Check out this two-part video from John Tendy detailing his use of the StudioLive RM16AI to mix and record a real gig, and then take home the recordings to do a quick (and I mean quick) mix in Studio One!
This is a great no-frills, real-world look at the practicality and power of the StudioLive RM16AI. Tremendous thanks to John for his work on this and support of PreSonus! We appreciate you.
Ever bring your laptop to a coffeeshop to work on your music outside the house? It’s a known fact that a change of environment can do a lot for your creativity.
But check out this guy. Go big or go home, am I right? This dude set up his Studio One rig at a Starbucks in California, complete with a huge curved monitor, mixer, power conditioner, MIDI keyboard controller, computer, two cell phones, a pack of fig newtons (I think) and several Priority Mail boxes.
Anybody know this guy?
Credit to dmizz over on Reddit for posting the photo. Click here for the original thread.
You can get the e-bass add-ons via our online store. Click here to shop.
We’ve got a new Mai Tai preset collection for Studio One 3 Artist and Professional! Take a trip back in time with Nori Ubukata’s 20th Century Sound Box and rediscover the legendary analog sounds of the 70s and 80s. Famed Japanese sound designer and synth/theremin artist Nori Ubukata recreated some of the most memorable sounds by electronic music artists such as Kraftwerk, Tangerine Dream, Vangelis and Wendy Carlos. The set contains a total of 111 presets and Instrument+FX presets (adding reverb, EQ and other effects). Also included are 50 Musicloops with sound elements showcasing the best presets in musical context.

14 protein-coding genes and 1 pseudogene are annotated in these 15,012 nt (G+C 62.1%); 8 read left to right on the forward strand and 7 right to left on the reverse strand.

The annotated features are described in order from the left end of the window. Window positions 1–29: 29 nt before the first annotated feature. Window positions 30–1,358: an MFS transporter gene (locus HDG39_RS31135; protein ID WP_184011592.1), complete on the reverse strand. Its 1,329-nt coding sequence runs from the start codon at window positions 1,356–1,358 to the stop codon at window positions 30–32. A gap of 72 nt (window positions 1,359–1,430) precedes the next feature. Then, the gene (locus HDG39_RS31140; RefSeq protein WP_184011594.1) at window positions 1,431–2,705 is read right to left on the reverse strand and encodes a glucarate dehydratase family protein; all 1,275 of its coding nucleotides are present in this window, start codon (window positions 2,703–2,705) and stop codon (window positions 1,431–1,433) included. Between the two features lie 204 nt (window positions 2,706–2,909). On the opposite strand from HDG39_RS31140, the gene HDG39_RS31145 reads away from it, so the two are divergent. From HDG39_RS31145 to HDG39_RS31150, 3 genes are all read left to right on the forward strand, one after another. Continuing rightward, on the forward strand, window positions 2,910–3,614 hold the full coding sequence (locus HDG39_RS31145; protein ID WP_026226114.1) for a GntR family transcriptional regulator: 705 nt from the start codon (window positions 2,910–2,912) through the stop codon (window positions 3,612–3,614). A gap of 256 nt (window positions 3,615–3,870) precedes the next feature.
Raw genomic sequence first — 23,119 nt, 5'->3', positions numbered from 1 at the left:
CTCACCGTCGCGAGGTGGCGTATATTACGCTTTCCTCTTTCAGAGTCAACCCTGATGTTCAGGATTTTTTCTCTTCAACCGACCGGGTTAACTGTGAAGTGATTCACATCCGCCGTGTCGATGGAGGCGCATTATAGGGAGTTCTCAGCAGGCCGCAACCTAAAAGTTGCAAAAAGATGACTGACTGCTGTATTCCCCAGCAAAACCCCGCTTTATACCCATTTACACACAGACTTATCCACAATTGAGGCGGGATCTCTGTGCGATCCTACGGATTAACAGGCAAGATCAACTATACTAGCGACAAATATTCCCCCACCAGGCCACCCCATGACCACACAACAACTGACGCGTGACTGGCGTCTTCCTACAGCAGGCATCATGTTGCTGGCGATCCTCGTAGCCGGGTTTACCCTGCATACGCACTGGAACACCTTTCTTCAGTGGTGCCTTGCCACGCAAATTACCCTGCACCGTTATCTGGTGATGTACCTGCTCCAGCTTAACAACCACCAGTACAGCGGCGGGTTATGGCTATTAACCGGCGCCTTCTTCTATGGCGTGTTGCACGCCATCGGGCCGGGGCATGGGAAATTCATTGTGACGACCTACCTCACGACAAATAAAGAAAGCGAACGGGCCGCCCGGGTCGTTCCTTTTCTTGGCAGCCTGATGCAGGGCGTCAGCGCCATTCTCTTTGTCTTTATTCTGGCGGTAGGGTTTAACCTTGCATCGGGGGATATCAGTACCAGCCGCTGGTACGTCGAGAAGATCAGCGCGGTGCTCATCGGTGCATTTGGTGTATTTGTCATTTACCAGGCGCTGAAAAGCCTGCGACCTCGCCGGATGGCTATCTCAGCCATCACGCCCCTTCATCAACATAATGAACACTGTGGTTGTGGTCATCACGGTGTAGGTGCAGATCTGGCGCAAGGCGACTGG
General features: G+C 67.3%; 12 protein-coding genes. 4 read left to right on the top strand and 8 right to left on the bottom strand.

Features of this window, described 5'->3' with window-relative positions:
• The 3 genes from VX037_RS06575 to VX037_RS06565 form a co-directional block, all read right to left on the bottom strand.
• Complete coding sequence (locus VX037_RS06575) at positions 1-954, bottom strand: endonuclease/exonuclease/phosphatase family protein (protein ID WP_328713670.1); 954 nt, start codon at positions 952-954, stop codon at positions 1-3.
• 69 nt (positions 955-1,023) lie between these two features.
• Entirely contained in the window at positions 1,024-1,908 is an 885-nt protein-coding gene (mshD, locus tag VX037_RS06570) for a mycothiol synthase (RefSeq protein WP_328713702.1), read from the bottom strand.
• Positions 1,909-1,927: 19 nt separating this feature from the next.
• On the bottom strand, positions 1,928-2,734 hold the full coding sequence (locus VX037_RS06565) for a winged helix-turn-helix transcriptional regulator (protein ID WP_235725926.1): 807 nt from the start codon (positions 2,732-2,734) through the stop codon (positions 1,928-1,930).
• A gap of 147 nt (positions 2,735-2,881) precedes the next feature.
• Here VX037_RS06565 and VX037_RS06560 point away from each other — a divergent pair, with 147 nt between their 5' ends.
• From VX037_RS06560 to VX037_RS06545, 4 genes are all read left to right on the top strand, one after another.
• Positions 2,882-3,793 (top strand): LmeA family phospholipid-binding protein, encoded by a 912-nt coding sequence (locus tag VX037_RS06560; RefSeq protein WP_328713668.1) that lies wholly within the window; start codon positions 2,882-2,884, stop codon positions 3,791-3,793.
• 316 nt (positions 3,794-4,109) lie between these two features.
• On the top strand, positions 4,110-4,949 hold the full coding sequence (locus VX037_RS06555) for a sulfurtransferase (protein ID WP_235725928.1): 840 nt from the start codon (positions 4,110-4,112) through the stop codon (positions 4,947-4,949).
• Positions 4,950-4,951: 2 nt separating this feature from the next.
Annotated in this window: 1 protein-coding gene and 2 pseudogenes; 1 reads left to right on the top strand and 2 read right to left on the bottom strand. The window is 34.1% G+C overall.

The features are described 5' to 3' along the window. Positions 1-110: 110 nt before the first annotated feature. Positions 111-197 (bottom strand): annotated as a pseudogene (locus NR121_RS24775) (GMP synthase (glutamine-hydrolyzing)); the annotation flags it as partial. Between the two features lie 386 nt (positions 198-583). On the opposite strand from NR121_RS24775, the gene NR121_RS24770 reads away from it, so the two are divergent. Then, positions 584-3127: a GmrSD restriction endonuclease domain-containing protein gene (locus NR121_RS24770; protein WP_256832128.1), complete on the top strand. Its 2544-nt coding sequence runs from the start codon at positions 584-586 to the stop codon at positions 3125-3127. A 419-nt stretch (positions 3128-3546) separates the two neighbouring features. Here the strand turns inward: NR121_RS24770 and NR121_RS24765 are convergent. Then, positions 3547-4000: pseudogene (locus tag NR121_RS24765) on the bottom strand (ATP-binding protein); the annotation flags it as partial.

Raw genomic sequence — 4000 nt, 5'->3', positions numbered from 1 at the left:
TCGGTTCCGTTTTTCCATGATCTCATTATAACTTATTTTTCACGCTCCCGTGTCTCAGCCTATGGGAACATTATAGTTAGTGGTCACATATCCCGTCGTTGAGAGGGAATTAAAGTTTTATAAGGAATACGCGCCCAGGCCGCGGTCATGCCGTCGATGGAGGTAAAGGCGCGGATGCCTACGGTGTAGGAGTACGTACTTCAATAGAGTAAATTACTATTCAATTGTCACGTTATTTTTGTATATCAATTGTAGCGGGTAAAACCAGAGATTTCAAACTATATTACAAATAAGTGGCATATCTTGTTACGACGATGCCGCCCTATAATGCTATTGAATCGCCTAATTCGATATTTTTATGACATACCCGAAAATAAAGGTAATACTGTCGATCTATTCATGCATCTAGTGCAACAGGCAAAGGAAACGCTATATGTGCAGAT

Getting started with home recording just got a whole lot easier this holiday season. Purchase any PreSonus audio interface and register it at my.presonus.com before January first and you will receive the Recording in Studio One Made Easy course from Home Recording Made Easy.
Home Recording Made Easy will teach you on how to do everything from hooking up your hardware to your computer, recording an entire song using a modest recording studio set-up and finally mixing that song using the tools in Studio One.
This series is nearly 3 hours in length and has 10 video sections. Whether you have switched from another DAW to Studio One or if you are brand new to home recording this series is for you. This is also the perfect enhancement when giving the gift of recording this Holiday Season.
How would you like to mix in Studio One using a 27″ touchscreen?
Well, now you can, thanks to Slate Digital LLC—check out the Raven Console running Studio One 3! For several months, our Hamburg team worked closely with Slate to get the best user experience out of this solution.
Learn more about it at http://www.slatemt.com
Don’t miss this Thursday’s PreSonus LIVE: Using the StudioLive CS18AI to Control Studio One!
Rehearsals started on Monday, September 15. Everyone came in with instruments: Joe had already set up his drums, and the film had rented a B3 and Leslie for Bernie. Rick the Bass Player had one of his Laklands, Rick Springfield had his Gibson SG, and Meryl had a Fender Telecaster. We had backup instruments, as well, and Danelectro sent us a couple of guitars (more on those later).
Neil, Mark, and I made several trips to the 14th St. Guitar Center to get pedals for Rick Springfield’s setup, and Line 6 sent us a guitar wireless system for Meryl. The premise is that Ricki (Meryl) is trying for stardom and is currently slugging it out in clubs in the San Fernando Valley, playing every Tuesday night at the Salt Well.
Gary Goetzman is the producer of the film, and he led the rehearsals, with assistance from Neil and Mark.